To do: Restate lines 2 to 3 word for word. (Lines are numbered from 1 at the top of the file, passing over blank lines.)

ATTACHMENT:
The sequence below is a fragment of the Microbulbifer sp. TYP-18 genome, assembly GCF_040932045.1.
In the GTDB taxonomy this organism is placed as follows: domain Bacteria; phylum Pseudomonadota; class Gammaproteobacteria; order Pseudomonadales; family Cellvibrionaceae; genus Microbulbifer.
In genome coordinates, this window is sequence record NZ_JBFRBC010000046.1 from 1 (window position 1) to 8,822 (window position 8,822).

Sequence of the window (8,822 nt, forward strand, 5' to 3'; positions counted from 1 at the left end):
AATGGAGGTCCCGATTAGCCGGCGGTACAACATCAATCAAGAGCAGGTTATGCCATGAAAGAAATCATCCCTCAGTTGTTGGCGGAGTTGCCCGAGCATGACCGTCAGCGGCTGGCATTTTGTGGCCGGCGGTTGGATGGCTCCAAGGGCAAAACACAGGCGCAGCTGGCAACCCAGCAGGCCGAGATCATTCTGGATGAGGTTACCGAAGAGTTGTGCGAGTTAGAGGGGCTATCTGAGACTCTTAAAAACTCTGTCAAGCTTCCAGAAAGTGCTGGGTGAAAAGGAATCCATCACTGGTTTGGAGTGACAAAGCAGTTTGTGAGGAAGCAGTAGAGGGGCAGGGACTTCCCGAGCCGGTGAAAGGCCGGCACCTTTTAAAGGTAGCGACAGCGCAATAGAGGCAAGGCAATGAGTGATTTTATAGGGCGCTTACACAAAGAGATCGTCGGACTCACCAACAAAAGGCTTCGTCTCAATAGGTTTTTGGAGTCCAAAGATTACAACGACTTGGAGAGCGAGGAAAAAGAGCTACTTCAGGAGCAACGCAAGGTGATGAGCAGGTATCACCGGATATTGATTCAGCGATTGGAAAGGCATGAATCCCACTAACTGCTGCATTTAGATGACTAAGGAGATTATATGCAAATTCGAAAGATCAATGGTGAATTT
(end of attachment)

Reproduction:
In the GTDB taxonomy this organism is placed as follows: domain Bacteria; phylum Pseudomonadota; class Gammaproteobacteria; order Pseudomonadales; family Cellvibrionaceae; genus Microbulbifer.
In genome coordinates, this window is sequence record NZ_JBFRBC010000046.1 from 1 (window position 1) to 8,822 (window position 8,822).